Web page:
The decision of the Court of Appeal yesterday brings to an end what started fifteen years ago when I was put before a so-called Fast Track Court on criminal charges. I challenged the constitutionality of that Court and of my being charged in the name of the President.

After the Supreme Court decided by a majority decision in my favour the President appointed a new Judge and a review application was made to the Supreme Court which now had two additional members added to the panel and the earlier decision of the Supreme Court was reversed. Thereafter, I was put again before another Fast Track Court after an earlier attempt to charge me before a normal High Court was also thrown out.



After all this I simply want to reiterate what I said in my interviews with the media yesterday. As the Good News translation of Psalm 94 verse 15 states “Justice will again be found in the courts and all righteous people will support it.” This is a verse that I have held on to for many years and yesterday, by God’s grace, justice was indeed delivered by the Court of Appeal. I thank God for this.

I am very grateful to my lawyers through all the years, Professor E.V.O Dankwa and the late Roland Agbenoto. Yesterday, as Professor Dankwa was out of the country, Mr. Edward Dankwa stood in for him and I am grateful for his services also.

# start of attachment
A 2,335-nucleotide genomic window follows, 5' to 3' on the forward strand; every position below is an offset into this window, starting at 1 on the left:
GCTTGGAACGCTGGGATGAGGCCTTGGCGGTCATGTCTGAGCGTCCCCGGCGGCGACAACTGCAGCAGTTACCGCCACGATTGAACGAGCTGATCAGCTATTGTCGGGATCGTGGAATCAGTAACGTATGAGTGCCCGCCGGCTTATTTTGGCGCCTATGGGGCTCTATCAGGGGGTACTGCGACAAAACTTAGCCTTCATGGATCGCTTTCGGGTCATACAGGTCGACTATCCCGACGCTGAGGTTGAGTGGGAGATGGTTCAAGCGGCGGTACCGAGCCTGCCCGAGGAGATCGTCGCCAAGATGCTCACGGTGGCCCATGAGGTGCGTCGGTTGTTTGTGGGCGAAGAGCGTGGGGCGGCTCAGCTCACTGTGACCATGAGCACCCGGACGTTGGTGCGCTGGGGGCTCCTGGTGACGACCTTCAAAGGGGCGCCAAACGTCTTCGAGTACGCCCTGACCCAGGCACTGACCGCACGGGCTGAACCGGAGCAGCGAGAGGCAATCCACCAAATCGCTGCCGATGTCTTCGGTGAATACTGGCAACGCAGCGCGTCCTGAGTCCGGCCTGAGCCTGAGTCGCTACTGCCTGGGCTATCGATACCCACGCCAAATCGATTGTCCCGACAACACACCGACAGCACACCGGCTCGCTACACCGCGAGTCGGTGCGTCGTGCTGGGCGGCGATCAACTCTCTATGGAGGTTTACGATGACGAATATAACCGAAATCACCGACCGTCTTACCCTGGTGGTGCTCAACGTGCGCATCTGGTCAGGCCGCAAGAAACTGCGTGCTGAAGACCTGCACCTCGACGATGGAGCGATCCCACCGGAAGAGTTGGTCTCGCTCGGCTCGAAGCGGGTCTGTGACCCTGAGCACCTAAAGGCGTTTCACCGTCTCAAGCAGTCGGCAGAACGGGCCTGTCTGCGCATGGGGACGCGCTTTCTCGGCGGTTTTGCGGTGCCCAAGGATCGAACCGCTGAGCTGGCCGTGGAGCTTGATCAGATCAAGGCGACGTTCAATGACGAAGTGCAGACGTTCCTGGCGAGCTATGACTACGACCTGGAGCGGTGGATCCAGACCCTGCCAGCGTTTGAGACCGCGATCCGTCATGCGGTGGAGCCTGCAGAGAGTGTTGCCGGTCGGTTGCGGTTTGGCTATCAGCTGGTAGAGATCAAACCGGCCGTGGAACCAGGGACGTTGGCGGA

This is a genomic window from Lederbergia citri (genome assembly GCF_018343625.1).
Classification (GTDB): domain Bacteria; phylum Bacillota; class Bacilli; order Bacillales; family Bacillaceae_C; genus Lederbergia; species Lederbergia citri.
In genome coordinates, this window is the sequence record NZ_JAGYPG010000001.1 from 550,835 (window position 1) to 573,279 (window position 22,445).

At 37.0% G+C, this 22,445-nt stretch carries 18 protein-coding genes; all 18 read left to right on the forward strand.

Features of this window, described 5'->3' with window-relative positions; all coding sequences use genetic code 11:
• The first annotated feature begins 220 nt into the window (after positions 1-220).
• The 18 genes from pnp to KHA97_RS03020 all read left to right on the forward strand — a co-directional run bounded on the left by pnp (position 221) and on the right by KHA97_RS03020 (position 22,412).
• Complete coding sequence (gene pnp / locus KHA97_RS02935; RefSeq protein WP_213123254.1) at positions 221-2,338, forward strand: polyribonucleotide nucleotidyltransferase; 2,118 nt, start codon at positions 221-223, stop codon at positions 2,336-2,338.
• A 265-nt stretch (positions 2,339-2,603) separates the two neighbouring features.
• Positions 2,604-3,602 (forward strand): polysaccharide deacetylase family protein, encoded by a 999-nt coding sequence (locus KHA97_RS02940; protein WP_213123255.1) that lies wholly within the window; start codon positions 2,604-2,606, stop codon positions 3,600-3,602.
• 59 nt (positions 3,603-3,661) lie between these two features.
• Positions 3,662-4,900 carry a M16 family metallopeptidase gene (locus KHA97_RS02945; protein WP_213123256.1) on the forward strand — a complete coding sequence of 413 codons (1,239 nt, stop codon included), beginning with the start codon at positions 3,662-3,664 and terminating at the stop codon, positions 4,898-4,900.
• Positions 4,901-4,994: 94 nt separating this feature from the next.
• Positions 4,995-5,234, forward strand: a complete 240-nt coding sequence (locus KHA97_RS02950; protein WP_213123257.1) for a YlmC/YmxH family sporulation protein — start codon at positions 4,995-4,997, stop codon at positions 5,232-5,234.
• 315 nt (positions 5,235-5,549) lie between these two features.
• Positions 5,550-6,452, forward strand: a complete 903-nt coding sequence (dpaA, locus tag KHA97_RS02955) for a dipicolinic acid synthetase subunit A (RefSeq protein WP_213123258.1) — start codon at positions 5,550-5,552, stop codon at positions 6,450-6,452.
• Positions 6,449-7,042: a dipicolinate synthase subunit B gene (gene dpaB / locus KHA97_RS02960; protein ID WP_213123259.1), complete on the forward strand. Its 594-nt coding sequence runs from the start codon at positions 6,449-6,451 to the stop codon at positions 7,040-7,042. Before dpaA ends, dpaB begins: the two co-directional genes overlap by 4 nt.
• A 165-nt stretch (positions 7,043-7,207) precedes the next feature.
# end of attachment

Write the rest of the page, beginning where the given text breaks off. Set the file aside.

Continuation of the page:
I am also very grateful to all those people in and outside Ghana who have shown tremendous love and support through all these years. I am grateful for those who initiated and all who participated in the Free Tsatsu Campaign.

I am grateful to my wife and all of my family who have stood by me. My mother said yesterday she was “happy to see this day” and I am also grateful to God that she is still alive and will be reading the full text of the judgment delivered yesterday.

May I take the opportunity, with the permission of Stratcomm Africa, to invite all well wishers to join us at the Stratcomm Africa Praise Jam 10th anniversary which comes on at the Accra International Conference Centre on Saturday, December 3, 2016, so we offer praise to God for His goodness and mercy.

Thank you all, and God Bless.

Source: GNA